Mouthfeel is a critical part of the food and beverage experience. In working with brands across the region, we have seen how mouthfeel preferences vary from country to country. For example, in Southeast Asia and Korea, our experts say that thinner mouthfeel is a priority in beverages. In India, consumers prefer a thick and rich mouthfeel in beverages such as lassi, mango drinks and flavoured milk. They view it as “healthier” and containing more fruit or protein. 

According to our internal experts in the region, shelf stability has become a very desirable trait. This could be due to a variety of reasons, ranging from cold chain shipping challenges to consumers ordering more beverage products online and not wanting to make as many trips to the store. Maintaining texture in a product with a longer shelf life can be a challenge for formulators. In China, we know that ambient drinking yoghurts have evolved from having very thick textures to drinkable, pourable beverages in upscale packaging. In Australia, new textures in ready-to-drink coffee and tea beverages are meant to provide a café-type experience anytime. To help, CP Kelco has a new grade of gellan gum available that was developed in response to the increased demand for shelf-stable yoghurt drinks. This solution provides outstanding syneresis control, mouthfeel and structure as it stands up to harsh processing conditions, high heat and shear. 


Texture Adds A Sense Of Adventure

A main factor influencing purchasing decisions, especially in younger consumers, is the idea of adventure. Texture is a great way to differentiate your product and appeal to these food explorers. An innovative approach can also breathe new life into legacy products or lead to a completely new line extension. In the Middle East and Asia, our internal experts tell us that brands are reinventing conventional energy drinks as fun, concentrated, drinkable jellies.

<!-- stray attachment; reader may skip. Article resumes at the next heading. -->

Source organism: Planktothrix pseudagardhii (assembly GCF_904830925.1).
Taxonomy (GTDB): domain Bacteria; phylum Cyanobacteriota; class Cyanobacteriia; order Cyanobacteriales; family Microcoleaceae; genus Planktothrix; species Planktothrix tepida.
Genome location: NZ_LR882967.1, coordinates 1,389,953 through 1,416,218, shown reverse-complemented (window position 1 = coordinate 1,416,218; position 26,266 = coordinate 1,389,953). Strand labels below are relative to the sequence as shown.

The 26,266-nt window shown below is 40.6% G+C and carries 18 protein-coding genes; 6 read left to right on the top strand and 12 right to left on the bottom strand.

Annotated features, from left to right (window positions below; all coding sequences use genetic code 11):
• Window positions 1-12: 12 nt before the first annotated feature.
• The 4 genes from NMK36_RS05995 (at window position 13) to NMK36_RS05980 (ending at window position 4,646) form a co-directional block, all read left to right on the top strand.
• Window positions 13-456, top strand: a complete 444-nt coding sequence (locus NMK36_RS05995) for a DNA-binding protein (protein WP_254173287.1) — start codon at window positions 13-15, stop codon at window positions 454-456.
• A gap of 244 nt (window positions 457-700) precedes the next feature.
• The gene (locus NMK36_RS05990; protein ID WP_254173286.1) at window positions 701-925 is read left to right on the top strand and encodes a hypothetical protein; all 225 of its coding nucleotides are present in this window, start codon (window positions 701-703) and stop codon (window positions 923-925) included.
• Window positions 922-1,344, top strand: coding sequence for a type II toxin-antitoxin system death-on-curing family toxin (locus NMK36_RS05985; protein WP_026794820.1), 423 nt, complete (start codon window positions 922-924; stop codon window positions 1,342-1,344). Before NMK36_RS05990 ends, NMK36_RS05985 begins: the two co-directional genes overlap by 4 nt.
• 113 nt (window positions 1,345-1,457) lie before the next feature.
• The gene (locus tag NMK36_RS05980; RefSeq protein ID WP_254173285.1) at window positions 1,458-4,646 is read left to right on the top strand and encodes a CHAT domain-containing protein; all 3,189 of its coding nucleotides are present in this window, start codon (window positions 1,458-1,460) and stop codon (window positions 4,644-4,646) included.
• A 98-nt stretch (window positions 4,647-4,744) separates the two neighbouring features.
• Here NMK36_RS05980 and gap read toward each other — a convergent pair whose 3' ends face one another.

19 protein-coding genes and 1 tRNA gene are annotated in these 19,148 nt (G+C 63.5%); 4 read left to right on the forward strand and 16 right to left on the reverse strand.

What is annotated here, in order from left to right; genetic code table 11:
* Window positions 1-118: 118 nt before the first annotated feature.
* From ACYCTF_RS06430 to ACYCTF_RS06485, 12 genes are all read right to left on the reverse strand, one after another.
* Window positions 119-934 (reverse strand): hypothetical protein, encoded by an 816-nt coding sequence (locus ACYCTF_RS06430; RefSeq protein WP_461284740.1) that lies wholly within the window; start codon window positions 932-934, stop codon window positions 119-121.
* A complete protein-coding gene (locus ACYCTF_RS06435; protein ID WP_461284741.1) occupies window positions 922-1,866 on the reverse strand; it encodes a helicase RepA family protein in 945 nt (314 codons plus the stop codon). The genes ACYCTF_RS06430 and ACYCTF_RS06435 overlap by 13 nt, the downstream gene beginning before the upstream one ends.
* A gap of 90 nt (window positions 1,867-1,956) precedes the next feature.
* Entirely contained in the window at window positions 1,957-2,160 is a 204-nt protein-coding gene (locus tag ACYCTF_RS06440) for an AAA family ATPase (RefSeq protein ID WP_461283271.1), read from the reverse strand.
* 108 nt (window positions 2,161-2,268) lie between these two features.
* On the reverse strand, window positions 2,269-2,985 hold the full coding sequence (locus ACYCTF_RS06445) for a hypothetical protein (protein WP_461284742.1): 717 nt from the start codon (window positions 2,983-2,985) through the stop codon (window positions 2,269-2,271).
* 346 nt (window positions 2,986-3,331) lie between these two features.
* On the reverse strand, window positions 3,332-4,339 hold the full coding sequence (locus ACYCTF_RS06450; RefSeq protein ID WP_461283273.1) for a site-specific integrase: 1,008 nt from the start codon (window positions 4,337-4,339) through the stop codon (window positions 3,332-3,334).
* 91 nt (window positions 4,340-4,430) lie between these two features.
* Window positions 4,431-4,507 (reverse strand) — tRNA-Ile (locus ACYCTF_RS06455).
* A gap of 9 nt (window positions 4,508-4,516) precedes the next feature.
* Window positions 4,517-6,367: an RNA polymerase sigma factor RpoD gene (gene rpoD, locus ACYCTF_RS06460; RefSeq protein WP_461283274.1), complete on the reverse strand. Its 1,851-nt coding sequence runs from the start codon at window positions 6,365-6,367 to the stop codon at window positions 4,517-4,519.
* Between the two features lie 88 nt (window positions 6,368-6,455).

There is a desire today to create a product that is photogenic—one that might encourage consumers to take a picture and post it, possibly leading to a social media moment for your brand. In a competitive segment, playing with suspension and fun textures can make your product stand out, whether it’s a drinkable jelly or a coconut water with inclusions.


Modifying Texture For Cost Benefits

Is it possible to add indulgence and save money at the same time? Yes, there are ways to modify your formula to save money while delivering an extra special experience for consumers. For example, our internal experts in India note how adding a bit more texture has allowed some manufacturers to reduce the actual fruit pulp content in their fruit drinks and still provide a satisfying mouthfeel where fruit flavours shine. This can be accomplished with pectin or citrus fibre. Their nature-based origin of citrus peels is a real plus for fruit-flavoured drinks. Citrus fibre also provides the bonus of adding to daily fibre intake as well.

Pillowy, foamy and mousse-like textures can also give beverages and snacks an indulgent, dessert-like feel. This can be accomplished by whipping more air into a recipe. Dalgona coffee is one good example of a successful texture modification. The drink that started in South Korea and spread by social media is popular worldwide now. It has spawned a whipped foam texture trend to rival coffee shop baristas, yet consumers can enjoy it anywhere. The same idea can be applied to create dessert-style yoghurts, either dairy or plant-based, which we see are gaining in popularity as consumers increasingly turn to dairy as a snack. 

We believe that texture will continue to be a big theme in the years to come, especially as the plant-based and clean-label trends evolve. Want more texture tips from our technical experts? Whether you want to overcome mouthfeel challenges, reduce costs or reformulate to meet clean-label goals, we’re here to help. Please visit cpkelco.com